I've been watching T for a while, but a bit hesitant when the Time Warner (NYSE:TWX) merger was still pending and not guaranteed. Since the merger has successfully closed, the new combined T now has a net debt of over $180 billion. The increased debt load may be a contributing factor in the stock's declines over the past several months.
Now that the dividend is over 6% and the merger has been successful, I've added T to my portfolio. Based on the stock's previous free cash flow record, the dividend is well-sustained.
The large debt load in my perspective is now counterbalanced by the likely synergies from the deal. The company expects the deal to add to free cash flow even during the current year, and add $2.5 billion in cost and revenue synergies in just 3 years. The company also plans on improving its leverage ratio, with net debt to adjusted EBITDA of 2.9x after the completion of the deal. T expects the level to decrease to 2.5x by the completion of the first year after the deal, with continuation of improvement after that. Based on the company's expectation of cash flow improvement and leverage ratio improvement, T is a good addition to my portfolio while shares yield above 6%.
There are several high dividend opportunities in the market, with F, T, and IBM among some of the top on my watchlist. IBM's yield tops 4%, F's yield is above 5%, and T yields over 6%. These stocks have been falling lately which has boosted their yields, but overall the long-term business strategies still seem to be intact. These are some of the types of companies that I like to buy in order to collect the higher-than-average dividends while waiting for the companies to recover.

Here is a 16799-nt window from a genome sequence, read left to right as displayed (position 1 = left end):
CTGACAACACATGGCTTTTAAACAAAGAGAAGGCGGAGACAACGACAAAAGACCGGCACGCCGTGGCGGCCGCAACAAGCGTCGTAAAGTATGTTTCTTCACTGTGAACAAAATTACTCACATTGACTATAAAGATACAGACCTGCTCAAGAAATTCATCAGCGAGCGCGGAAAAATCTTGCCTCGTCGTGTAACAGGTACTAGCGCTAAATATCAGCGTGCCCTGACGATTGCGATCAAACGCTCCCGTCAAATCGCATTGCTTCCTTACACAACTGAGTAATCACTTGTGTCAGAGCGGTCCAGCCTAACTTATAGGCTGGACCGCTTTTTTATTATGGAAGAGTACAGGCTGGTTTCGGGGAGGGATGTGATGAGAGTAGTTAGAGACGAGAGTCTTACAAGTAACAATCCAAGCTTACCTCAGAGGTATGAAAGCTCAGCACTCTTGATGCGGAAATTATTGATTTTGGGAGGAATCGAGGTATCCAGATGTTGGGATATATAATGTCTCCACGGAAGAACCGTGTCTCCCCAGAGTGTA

Author's Note: I am on the lookout for high yet sustainable dividends or value opportunities with a significant margin of safety. If you're looking for the same, please hit the "Follow" button by my name at the top of the article, and hopefully you'll get some good ideas for value and income stocks.
Disclosure: I am/we are long T, F, IBM. I wrote this article myself, and it expresses my own opinions. I am not receiving compensation for it (other than from Seeking Alpha). I have no business relationship with any company whose stock is mentioned in this article.
Additional disclosure: I am neither a certified investment advisor nor a certified tax professional, and do not claim to be either. The data presented here is for informational purposes only and is not meant to serve as a buy or sell recommendation. Investors and potential investors should do their own research and make their own decisions. In the event that an investor or potential investor does not feel qualified to make such a buy or sell decision on their own, they should consult a certified advisor that they trust or feel comfortable with. Investing may involve losses, including potential loss of principal.
The author relies on external links for some information that may have appeared on this perspective. These external links, although believed to be accurate, have not been verified independently. Therefore the author is unable to guarantee their accuracy.